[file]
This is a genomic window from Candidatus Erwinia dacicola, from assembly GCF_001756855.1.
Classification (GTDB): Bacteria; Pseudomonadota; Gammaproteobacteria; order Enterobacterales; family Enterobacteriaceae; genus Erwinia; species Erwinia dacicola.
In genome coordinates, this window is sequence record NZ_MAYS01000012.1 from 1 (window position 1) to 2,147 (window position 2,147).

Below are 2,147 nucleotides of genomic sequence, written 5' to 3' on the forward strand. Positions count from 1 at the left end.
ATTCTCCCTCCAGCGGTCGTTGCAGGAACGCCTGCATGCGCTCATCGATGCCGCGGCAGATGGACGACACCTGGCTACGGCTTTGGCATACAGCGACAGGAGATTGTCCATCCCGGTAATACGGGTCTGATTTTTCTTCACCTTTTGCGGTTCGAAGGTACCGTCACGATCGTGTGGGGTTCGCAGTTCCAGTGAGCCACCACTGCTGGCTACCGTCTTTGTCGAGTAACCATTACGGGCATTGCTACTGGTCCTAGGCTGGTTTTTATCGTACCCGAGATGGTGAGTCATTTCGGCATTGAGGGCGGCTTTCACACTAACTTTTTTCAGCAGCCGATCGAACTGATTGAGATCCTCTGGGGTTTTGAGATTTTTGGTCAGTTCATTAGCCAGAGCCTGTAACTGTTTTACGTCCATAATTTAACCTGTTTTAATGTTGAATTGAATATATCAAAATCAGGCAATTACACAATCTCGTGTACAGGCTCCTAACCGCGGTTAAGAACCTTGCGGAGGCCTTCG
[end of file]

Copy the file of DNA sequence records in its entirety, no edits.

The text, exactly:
This is a genomic window from Candidatus Erwinia dacicola, from assembly GCF_001756855.1.
Classification (GTDB): Bacteria; Pseudomonadota; Gammaproteobacteria; order Enterobacterales; family Enterobacteriaceae; genus Erwinia; species Erwinia dacicola.
In genome coordinates, this window is sequence record NZ_MAYS01000012.1 from 1 (window position 1) to 2,147 (window position 2,147).

Below are 2,147 nucleotides of genomic sequence, written 5' to 3' on the forward strand. Positions count from 1 at the left end.
ATTCTCCCTCCAGCGGTCGTTGCAGGAACGCCTGCATGCGCTCATCGATGCCGCGGCAGATGGACGACACCTGGCTACGGCTTTGGCATACAGCGACAGGAGATTGTCCATCCCGGTAATACGGGTCTGATTTTTCTTCACCTTTTGCGGTTCGAAGGTACCGTCACGATCGTGTGGGGTTCGCAGTTCCAGTGAGCCACCACTGCTGGCTACCGTCTTTGTCGAGTAACCATTACGGGCATTGCTACTGGTCCTAGGCTGGTTTTTATCGTACCCGAGATGGTGAGTCATTTCGGCATTGAGGGCGGCTTTCACACTAACTTTTTTCAGCAGCCGATCGAACTGATTGAGATCCTCTGGGGTTTTGAGATTTTTGGTCAGTTCATTAGCCAGAGCCTGTAACTGTTTTACGTCCATAATTTAACCTGTTTTAATGTTGAATTGAATATATCAAAATCAGGCAATTACACAATCTCGTGTACAGGCTCCTAACCGCGGTTAAGAACCTTGCGGAGGCCTTCG